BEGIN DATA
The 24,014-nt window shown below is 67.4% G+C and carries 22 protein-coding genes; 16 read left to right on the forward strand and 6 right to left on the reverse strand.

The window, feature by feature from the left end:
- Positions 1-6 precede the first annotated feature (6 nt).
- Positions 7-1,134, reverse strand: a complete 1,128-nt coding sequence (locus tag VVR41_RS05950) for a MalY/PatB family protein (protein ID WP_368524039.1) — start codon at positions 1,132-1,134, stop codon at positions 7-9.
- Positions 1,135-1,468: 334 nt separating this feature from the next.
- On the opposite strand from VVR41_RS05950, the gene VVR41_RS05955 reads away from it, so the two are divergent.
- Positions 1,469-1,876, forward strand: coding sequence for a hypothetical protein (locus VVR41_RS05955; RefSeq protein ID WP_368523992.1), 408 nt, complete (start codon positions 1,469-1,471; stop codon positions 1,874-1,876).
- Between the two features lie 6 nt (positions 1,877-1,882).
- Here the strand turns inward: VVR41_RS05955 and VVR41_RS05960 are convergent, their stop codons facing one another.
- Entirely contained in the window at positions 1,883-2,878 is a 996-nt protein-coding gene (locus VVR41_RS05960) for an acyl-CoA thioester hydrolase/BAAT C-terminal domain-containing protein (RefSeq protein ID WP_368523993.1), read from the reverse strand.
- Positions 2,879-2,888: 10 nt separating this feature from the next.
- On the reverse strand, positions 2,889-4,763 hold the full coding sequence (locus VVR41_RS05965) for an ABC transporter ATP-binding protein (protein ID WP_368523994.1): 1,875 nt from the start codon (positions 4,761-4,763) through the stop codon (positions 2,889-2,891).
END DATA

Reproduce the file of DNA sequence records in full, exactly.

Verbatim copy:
The 24,014-nt window shown below is 67.4% G+C and carries 22 protein-coding genes; 16 read left to right on the forward strand and 6 right to left on the reverse strand.

The window, feature by feature from the left end:
- Positions 1-6 precede the first annotated feature (6 nt).
- Positions 7-1,134, reverse strand: a complete 1,128-nt coding sequence (locus tag VVR41_RS05950) for a MalY/PatB family protein (protein ID WP_368524039.1) — start codon at positions 1,132-1,134, stop codon at positions 7-9.
- Positions 1,135-1,468: 334 nt separating this feature from the next.
- On the opposite strand from VVR41_RS05950, the gene VVR41_RS05955 reads away from it, so the two are divergent.
- Positions 1,469-1,876, forward strand: coding sequence for a hypothetical protein (locus VVR41_RS05955; RefSeq protein ID WP_368523992.1), 408 nt, complete (start codon positions 1,469-1,471; stop codon positions 1,874-1,876).
- Between the two features lie 6 nt (positions 1,877-1,882).
- Here the strand turns inward: VVR41_RS05955 and VVR41_RS05960 are convergent, their stop codons facing one another.
- Entirely contained in the window at positions 1,883-2,878 is a 996-nt protein-coding gene (locus VVR41_RS05960) for an acyl-CoA thioester hydrolase/BAAT C-terminal domain-containing protein (RefSeq protein ID WP_368523993.1), read from the reverse strand.
- Positions 2,879-2,888: 10 nt separating this feature from the next.
- On the reverse strand, positions 2,889-4,763 hold the full coding sequence (locus VVR41_RS05965) for an ABC transporter ATP-binding protein (protein ID WP_368523994.1): 1,875 nt from the start codon (positions 4,761-4,763) through the stop codon (positions 2,889-2,891).